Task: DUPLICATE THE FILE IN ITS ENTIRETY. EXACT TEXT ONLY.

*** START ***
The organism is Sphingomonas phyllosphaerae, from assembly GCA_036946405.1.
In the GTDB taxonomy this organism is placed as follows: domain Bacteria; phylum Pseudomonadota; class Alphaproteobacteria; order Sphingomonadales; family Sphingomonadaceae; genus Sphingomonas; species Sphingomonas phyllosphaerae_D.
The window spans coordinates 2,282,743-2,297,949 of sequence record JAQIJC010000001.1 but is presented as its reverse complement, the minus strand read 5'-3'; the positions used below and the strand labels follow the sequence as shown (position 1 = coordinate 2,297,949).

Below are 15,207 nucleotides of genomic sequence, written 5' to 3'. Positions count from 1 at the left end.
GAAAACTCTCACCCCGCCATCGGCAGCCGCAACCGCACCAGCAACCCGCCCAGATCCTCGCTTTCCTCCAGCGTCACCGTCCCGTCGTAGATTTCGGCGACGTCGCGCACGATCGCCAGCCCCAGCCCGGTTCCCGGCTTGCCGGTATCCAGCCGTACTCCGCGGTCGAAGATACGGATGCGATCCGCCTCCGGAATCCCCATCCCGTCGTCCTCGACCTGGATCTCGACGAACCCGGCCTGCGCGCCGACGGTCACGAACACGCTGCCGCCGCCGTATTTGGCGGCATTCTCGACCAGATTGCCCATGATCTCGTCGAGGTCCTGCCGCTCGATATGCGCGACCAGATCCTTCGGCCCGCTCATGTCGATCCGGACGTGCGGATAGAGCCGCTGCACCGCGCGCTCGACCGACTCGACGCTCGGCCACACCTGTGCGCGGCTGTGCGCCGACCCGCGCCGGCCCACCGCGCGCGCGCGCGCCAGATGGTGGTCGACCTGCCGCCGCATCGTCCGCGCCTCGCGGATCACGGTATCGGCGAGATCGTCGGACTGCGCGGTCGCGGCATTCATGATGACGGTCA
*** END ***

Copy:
The organism is Sphingomonas phyllosphaerae, from assembly GCA_036946405.1.
In the GTDB taxonomy this organism is placed as follows: domain Bacteria; phylum Pseudomonadota; class Alphaproteobacteria; order Sphingomonadales; family Sphingomonadaceae; genus Sphingomonas; species Sphingomonas phyllosphaerae_D.
The window spans coordinates 2,282,743-2,297,949 of sequence record JAQIJC010000001.1 but is presented as its reverse complement, the minus strand read 5'-3'; the positions used below and the strand labels follow the sequence as shown (position 1 = coordinate 2,297,949).

Below are 15,207 nucleotides of genomic sequence, written 5' to 3'. Positions count from 1 at the left end.
GAAAACTCTCACCCCGCCATCGGCAGCCGCAACCGCACCAGCAACCCGCCCAGATCCTCGCTTTCCTCCAGCGTCACCGTCCCGTCGTAGATTTCGGCGACGTCGCGCACGATCGCCAGCCCCAGCCCGGTTCCCGGCTTGCCGGTATCCAGCCGTACTCCGCGGTCGAAGATACGGATGCGATCCGCCTCCGGAATCCCCATCCCGTCGTCCTCGACCTGGATCTCGACGAACCCGGCCTGCGCGCCGACGGTCACGAACACGCTGCCGCCGCCGTATTTGGCGGCATTCTCGACCAGATTGCCCATGATCTCGTCGAGGTCCTGCCGCTCGATATGCGCGACCAGATCCTTCGGCCCGCTCATGTCGATCCGGACGTGCGGATAGAGCCGCTGCACCGCGCGCTCGACCGACTCGACGCTCGGCCACACCTGTGCGCGGCTGTGCGCCGACCCGCGCCGGCCCACCGCGCGCGCGCGCGCCAGATGGTGGTCGACCTGCCGCCGCATCGTCCGCGCCTCGCGGATCACGGTATCGGCGAGATCGTCGGACTGCGCGGTCGCGGCATTCATGATGACGGTCA